Community Housing Services

Industry Profile Report

Dive Deep into the industry with a 25+ page industry report (pdf format) including the following chapters

Industry Overview Industry Structure, How Firms Opertate, Industry Trends, Credit Underwriting & Risks, and Industry Forecast.

Call Preparation Quarterly Insight, Call Prep Questions, Industry Terms, and Weblinks.

Financial Insights Working Capital, Capital Financing, Business Valuation, and Financial Benchmarks.

Industry Profile Excerpts

Industry Overview

The 6,500 community housing providers in the US offer emergency and transitional housing. Firms may also subsidize housing using existing homes, apartments, hotels, or motels. The industry includes organizations that provide low-cost housing in partnership with the homeowner who assists in construction or repair of a home (Habitat for Humanity) and that repair homes for the elderly or disabled homeowners.

Dependence on Government Funding

The community housing industry is dependent on government funding, which accounts for about 60% of social assistance (over 40% of total revenue).

Shift to Permanent Housing

Government policy that prioritizes ending homelessness quickly has created more permanent housing solutions for the homeless.

Industry size & Structure

The average community housing provider employs between 15 and 23 workers and generates between $1.7 million and $2 million annually.

    • The community housing industry consists of about 6,500 organizations that employ about 128,000 workers and generate almost $13 billion annually. Temporary shelters account for 48% of establishments and 44% of revenue. Other types of community housing account for 52% of establishments and 56% of revenue.
    • The industry is highly fragmented; the top 50 companies account for between 25.8% and 29.2% of industry revenue.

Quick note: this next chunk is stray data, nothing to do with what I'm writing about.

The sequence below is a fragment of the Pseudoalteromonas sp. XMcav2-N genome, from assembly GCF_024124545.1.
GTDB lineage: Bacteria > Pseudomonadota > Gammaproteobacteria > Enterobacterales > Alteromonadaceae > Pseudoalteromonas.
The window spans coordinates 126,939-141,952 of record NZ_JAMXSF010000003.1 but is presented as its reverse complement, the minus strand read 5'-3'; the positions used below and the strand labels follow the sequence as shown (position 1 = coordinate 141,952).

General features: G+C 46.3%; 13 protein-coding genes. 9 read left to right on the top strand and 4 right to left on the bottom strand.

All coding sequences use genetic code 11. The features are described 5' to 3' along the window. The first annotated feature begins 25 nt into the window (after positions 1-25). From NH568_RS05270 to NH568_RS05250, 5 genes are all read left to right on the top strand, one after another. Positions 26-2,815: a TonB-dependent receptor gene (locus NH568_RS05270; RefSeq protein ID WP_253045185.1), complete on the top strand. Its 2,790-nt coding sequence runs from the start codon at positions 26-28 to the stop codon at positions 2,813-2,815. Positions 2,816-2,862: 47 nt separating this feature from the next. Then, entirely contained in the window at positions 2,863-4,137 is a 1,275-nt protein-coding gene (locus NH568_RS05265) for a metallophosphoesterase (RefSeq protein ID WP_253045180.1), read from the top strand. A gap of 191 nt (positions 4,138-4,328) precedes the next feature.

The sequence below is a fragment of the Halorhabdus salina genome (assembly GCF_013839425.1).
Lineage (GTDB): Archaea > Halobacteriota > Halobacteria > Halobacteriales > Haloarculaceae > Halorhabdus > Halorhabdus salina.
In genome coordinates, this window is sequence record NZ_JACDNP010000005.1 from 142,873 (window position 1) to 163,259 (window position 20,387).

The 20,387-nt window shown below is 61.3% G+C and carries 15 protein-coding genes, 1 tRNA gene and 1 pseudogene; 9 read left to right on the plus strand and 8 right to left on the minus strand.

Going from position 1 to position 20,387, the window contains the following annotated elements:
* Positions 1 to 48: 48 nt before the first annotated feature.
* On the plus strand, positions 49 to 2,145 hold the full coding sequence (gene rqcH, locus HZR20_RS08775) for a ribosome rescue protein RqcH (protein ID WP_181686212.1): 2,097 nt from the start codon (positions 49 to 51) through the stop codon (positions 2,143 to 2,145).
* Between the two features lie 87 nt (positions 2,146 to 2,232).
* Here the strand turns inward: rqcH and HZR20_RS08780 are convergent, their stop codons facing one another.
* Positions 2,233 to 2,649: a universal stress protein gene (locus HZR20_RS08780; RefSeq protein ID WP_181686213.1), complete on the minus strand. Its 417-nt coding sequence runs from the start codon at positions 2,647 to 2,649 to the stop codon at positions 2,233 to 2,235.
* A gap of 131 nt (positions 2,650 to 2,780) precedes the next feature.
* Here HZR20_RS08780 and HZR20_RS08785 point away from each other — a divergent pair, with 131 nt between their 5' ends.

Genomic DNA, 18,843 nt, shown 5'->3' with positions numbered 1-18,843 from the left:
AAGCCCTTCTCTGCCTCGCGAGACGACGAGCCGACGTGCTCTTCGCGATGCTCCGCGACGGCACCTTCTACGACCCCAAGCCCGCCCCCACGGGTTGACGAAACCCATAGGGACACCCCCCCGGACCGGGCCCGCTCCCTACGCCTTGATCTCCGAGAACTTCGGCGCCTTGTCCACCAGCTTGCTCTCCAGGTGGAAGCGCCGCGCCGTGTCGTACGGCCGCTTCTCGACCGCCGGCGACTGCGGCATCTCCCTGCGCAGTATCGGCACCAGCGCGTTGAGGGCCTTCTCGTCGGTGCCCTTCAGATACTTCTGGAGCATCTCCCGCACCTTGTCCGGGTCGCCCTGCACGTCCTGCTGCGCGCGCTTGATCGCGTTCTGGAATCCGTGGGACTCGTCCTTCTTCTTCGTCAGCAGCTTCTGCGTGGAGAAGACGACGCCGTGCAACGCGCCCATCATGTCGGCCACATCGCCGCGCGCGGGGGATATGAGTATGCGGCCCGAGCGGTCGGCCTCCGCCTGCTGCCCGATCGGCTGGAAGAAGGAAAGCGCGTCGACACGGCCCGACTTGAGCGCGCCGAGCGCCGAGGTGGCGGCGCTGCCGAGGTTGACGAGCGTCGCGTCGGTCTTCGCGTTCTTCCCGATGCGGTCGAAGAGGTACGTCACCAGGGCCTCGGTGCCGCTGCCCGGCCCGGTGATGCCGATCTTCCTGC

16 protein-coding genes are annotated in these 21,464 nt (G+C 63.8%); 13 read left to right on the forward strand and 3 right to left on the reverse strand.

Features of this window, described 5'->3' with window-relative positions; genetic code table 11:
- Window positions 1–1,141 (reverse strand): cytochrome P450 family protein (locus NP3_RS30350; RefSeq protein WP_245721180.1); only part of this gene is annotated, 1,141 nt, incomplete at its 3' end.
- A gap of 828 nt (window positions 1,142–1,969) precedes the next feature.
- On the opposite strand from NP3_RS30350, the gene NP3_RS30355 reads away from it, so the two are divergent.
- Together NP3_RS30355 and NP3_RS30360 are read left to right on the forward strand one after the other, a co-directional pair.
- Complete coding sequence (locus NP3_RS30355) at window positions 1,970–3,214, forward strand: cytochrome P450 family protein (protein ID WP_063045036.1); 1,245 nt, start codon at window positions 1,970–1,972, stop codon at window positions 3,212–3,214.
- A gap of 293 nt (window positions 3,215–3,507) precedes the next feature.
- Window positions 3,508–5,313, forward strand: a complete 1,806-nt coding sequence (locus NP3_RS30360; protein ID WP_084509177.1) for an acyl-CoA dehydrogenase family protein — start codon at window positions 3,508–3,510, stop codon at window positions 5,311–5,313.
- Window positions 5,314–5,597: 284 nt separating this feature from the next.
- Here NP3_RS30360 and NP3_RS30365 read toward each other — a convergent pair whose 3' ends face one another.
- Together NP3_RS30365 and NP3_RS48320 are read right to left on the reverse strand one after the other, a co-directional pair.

• Most organizations are small and independent and operate at a local level. National organizations like Habitat for Humanity are the exception. Almost all organizations (over 95%) are tax-exempt.
    • The community housing industry is part of a complex network of emergency shelters, transitional housing, permanent supportive housing, and public housing.
    • US cities with the highest rates of homelessness include Washington DC, Boston, New York, San Francisco, and Santa Rosa, CA.
                                    Industry Forecast
                                    Community Housing Services Industry Growth
                                    Source: Vertical IQ and Inforum

                                    Coronavirus Update

                                    Jun 15, 2022 - Relief Burden Shifts To States
                                    • Emergency rental assistance centers are closing nationwide as the remaining short-term federal aid is spent. The closures leave states scrambling to protect vulnerable renters facing sharp housing cost spikes. At least 150 emergency aid centers were in the process of closing or were no longer accepting applications as of mid-June, said Haydar Kurban, a professor of economics and director at the Center of Excellence in Housing and Urban Research and Policy at Howard University. The $47 billion allocated by the federal government for rental assistance programs through the 2020 Covid relief package and the 2021 American Rescue Plan have largely been spent or returned to the US Treasury Department. The gap forces states to allocate more of their own money or watch the housing crisis deepen.
                                    • One of the biggest obstacles to increasing housing affordability by creating more living spaces is zoning regulations, according to many experts. Common restrictions include limiting a building’s height, having strict parking requirements or outright bans on multifamily housing. “There is a significant cohort of municipalities throughout the United States that use zoning as a tool to essentially say, ‘we want to keep this community physically the same,’ which means all single-family homes,” said Yonah Freemark, a researcher at the Urban Institute. The Biden administration hopes to boost affordability within five years through a plan to provide grant money to localities that reform zoning regulations to incentivize more development of multifamily or high-density housing.